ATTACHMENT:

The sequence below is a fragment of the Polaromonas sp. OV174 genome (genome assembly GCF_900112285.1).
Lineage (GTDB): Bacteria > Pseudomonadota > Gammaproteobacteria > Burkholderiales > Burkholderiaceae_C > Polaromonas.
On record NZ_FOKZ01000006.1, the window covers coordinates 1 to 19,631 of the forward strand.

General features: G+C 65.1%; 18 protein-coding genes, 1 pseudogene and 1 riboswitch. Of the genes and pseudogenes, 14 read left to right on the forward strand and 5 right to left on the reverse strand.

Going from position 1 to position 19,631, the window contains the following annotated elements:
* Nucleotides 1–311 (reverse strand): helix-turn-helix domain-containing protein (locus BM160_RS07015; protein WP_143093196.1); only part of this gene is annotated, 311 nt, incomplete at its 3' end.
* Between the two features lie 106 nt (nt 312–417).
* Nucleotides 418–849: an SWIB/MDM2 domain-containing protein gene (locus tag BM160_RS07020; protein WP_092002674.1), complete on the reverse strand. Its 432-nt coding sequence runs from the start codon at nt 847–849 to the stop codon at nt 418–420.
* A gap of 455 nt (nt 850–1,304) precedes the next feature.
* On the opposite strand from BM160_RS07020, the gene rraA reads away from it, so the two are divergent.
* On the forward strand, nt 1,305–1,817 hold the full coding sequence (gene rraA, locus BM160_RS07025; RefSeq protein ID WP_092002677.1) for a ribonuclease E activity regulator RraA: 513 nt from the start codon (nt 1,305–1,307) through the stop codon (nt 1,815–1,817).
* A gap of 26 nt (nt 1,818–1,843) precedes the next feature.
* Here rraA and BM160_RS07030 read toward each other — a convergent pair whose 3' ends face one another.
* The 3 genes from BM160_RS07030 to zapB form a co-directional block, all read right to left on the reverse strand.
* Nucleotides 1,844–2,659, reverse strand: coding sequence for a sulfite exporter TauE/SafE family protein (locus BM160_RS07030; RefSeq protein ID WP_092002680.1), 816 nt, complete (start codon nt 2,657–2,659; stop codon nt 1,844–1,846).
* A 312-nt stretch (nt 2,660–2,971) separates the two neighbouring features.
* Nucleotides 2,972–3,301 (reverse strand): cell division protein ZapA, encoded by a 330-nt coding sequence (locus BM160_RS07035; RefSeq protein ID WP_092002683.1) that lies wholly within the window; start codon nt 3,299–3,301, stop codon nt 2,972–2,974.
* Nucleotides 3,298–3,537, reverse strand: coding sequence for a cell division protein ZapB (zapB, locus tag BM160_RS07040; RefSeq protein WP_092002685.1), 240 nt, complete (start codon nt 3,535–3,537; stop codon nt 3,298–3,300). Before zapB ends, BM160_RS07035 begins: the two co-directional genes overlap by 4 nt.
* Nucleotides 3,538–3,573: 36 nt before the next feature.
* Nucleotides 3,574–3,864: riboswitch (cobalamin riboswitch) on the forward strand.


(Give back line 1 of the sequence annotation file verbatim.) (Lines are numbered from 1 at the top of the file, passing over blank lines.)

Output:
The sequence below is a fragment of the Polaromonas sp. OV174 genome (genome assembly GCF_900112285.1).